Thrall by Natasha Trethewey examines the lines between father and daughter and the African-American experience through a set of personal and analytical poems focused on race and culture. In “Miracle of the Black Leg,” Trethewey examines the juxtaposition of white and black men in paintings and other artwork in which the leg of one man is taken and attached to the thigh of another man. There are similarities in pain stricken faces in some images, paralleling their similar situations, but there are also clear disparities in how each man is treated, even if the leg is taken from a newly deceased person. The imagery she chooses in this poem is particularly haunting, especially when taken in the historical context of how the images are presented throughout the years — with the black donor swept to the side and only the black leg as a representation of the whole.
"See how the story changes: in one painting the Ethiop is merely a body, featureless in a coffin, so black he has no face. In another, the patient -- at the top of the frame -- seems to writhe in pain, the black leg grafted to his thigh. Below him a mirror of suffering: the blackamoor --" (page 11)
". . . The black man, on the floor, holds his stump. Above him, the doctor restrains the patient's arm as if to prevent him touching the dark amendment of flesh. How not to see it -- the men bound one to the other, symbiotic -- one man rendered expendable, the other worthy of this sacrifice? In version after version, even when the Ethiopian isn't there, the leg is a stand-in, a black modifier against the white body," (page 12)
The title of the collection tells readers all they need to know about the topics covered, including the moral, mental, and physical slavery or servitude as well as the complete emotional absorption that can happen in relationships. As Trethewey examines works of art through a lens of racial demarcation, she also looks at daughters’ relationships with their fathers, which can sometimes be congenial and at other times turbulent. In “Knowledge,” she is looking at the dissection of a woman and the men who stand around her as the cut is made into her flesh, and Trethewey’s narrator concludes that her father was not just one type of man, but each of the men in the room — all at once contemplative, scientific, and artistic, even though at times she felt he were just one of those men.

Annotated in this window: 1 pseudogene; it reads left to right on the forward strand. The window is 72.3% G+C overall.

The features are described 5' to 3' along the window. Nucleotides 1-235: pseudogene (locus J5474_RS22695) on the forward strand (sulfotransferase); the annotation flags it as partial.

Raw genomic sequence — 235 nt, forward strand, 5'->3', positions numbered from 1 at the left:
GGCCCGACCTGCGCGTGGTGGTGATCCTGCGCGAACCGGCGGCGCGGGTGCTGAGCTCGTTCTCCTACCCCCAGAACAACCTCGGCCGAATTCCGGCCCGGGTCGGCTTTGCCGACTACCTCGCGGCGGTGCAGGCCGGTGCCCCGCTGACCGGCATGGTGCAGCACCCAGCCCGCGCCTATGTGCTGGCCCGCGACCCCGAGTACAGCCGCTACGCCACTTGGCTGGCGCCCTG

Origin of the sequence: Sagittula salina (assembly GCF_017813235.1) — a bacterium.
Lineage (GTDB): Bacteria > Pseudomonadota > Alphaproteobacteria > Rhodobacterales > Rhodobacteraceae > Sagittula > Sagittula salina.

It is easy to see why Thrall by Natasha Trethewey could captivate a packed audience at the Library of Congress when she was inducted as the newest U.S. Poet Laureate, and hearing a poet read their own work can be the best gift. While her reading can enthrall you and bring you near tears, her careful word selection in each poem will ensure that you reflect on the meaning of each line in each verse before you even think about the overarching themes of separation and connection as well as their juxtaposition. A collection that will be on the best of list for sure.
Check out the recap of the U.S. Poet Laureate Event.
This is the 22nd book for my 2012 Fearless Poetry Exploration Reading Challenge.